Efficacy and safety of artemether-lumefantrine compared with quinine in pregnant women with uncomplicated Plasmodium falciparum malaria: an open-label, randomised, non-inferiority trial. [2010.11]
BACKGROUND: Malaria in pregnancy is associated with maternal and fetal morbidity and mortality. In 2006, WHO recommended use of artemisinin-based combination treatments during the second or third trimesters, but data on efficacy and safety in Africa were scarce. We aimed to assess whether artemether-lumefantrine was at least as efficacious as oral quinine for the treatment of uncomplicated falciparum malaria during the second and third trimesters of pregnancy in Mbarara, Uganda... INTERPRETATION: Artemisinin derivatives are not inferior to oral quinine for the treatment of uncomplicated malaria in pregnancy and might be preferable on the basis of safety and efficacy. FUNDING: Medecins Sans Frontieres and the European Commission. Copyright (c) 2010 Elsevier Ltd. All rights reserved.

Comparison of quinine and rabeprazole with quinine monotherapy in the treatment of uncomplicated falciparum malaria. [2010.09]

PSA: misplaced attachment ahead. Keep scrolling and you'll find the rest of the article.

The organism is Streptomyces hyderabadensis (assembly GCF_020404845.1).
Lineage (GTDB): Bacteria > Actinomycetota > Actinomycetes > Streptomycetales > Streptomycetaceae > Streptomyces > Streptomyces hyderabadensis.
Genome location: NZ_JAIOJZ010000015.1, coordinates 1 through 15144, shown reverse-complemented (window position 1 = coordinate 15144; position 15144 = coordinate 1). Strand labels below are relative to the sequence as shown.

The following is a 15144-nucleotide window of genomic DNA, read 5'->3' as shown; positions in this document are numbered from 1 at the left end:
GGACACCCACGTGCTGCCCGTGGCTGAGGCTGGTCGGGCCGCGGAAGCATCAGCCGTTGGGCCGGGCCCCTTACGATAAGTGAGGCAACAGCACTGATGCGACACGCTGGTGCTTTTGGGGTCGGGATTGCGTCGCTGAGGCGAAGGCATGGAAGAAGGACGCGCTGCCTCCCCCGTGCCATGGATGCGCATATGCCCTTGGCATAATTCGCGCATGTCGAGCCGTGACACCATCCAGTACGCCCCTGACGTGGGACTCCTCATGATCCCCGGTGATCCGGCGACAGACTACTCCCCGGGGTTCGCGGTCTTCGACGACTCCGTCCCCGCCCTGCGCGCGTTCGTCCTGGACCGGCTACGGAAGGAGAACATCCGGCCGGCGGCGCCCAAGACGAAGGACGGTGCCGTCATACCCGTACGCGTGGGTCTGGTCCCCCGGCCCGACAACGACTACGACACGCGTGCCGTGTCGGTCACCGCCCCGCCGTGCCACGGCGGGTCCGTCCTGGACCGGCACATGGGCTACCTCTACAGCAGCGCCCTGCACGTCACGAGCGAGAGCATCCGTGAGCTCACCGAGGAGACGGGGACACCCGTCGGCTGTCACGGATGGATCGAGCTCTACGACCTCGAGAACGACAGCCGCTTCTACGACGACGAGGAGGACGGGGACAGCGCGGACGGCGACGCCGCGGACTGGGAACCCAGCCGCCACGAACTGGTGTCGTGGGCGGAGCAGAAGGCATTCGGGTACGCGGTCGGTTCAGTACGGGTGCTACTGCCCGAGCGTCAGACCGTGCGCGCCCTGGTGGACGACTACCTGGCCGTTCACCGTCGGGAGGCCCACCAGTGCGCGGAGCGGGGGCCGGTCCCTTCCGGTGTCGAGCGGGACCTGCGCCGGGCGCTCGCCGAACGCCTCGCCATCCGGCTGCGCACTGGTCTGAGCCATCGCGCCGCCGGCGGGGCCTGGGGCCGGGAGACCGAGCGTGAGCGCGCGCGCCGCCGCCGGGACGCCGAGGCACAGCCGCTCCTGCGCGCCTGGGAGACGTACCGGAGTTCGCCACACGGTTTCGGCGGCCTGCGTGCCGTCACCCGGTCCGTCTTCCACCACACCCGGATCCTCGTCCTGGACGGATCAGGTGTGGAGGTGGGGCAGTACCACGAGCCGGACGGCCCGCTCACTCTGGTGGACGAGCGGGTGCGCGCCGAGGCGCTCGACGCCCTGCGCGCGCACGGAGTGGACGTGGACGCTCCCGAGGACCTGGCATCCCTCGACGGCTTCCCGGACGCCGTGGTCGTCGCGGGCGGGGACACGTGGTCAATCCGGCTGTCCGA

OBJECTIVE: This study was conducted to assess the effect of combination treatment of quinine and rabeprazole in the treatment of uncomplicated Plasmodium falciparum malaria... CONCLUSION: The study results suggest that addition of rabeprazole to quinine regimen resulted in an increase in the parasite elimination rate, which may be helpful in reducing the duration of treatment and increasing patient compliance.

more studies >>

Clinical Trials Related to Qualaquin (Quinine)

Drug-Drug Interaction Study of Qualaquin and Midazolam [Completed]
This is an open label non-randomized single sequence, single group two way drug interaction study in healthy adult volunteers to determine the extent to which quinine, an inducer of cytochrome p450 CYP 3A4, affects the pharmacokinetics of midazolam, an accepted probe drug for CYP 3A4. The study will also determine the extent to which midazolam affects the pharmacokinetics of quinine.

Drug - Drug Interaction Study of Quinine Sulfate and Ciprofloxacin [Completed]